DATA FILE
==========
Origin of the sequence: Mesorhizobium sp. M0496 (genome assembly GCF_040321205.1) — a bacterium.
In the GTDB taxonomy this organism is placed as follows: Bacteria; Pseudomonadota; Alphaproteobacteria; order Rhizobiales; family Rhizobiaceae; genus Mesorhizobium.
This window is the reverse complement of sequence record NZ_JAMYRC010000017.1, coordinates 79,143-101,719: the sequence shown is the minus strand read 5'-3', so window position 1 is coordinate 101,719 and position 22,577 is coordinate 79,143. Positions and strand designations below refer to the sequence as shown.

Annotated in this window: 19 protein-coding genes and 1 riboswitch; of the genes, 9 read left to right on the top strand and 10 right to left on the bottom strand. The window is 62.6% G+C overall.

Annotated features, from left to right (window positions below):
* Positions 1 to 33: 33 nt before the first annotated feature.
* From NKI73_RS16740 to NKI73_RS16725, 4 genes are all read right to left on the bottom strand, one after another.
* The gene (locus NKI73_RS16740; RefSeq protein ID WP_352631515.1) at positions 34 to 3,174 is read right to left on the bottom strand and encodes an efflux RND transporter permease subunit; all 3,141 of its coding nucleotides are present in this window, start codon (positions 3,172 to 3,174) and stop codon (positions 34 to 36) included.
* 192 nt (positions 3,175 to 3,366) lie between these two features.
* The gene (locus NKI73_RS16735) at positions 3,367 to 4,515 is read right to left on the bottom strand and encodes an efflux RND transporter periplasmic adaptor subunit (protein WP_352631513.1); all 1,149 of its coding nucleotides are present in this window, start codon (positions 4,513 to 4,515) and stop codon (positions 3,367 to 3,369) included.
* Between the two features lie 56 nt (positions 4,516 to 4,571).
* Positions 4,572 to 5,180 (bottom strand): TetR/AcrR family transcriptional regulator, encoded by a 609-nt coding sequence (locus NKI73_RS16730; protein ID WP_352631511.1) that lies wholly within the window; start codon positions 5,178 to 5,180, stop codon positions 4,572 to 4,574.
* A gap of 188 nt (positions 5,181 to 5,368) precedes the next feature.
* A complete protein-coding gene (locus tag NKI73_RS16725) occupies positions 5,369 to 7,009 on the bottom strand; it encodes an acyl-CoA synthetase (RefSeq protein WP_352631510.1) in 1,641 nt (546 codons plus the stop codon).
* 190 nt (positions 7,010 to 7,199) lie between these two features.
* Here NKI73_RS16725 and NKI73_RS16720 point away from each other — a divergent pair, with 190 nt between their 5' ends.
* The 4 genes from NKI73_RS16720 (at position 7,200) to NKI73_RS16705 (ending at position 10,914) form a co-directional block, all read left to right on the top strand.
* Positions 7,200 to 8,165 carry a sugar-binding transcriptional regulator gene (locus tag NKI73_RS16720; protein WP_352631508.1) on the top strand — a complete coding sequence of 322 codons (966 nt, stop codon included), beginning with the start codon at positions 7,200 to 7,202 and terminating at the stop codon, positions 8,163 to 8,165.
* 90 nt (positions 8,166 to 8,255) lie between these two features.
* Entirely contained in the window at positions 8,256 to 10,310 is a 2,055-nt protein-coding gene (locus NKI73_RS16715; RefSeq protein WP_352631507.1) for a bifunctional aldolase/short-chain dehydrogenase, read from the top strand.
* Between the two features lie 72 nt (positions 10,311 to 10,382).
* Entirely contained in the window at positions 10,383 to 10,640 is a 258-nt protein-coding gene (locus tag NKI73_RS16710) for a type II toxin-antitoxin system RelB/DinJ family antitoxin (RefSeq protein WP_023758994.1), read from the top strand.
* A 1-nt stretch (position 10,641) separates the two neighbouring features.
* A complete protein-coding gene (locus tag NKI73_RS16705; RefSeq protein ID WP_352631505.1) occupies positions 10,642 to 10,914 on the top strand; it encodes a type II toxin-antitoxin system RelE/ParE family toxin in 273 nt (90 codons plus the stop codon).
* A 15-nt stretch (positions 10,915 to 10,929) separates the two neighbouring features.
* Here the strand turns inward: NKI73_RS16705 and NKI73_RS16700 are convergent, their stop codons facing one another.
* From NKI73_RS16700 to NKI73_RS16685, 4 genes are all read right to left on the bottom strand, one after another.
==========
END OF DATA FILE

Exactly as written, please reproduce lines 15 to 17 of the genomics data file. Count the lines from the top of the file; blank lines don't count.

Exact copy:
* 190 nt (positions 7,010 to 7,199) lie between these two features.
* Here NKI73_RS16725 and NKI73_RS16720 point away from each other — a divergent pair, with 190 nt between their 5' ends.
* The 4 genes from NKI73_RS16720 (at position 7,200) to NKI73_RS16705 (ending at position 10,914) form a co-directional block, all read left to right on the top strand.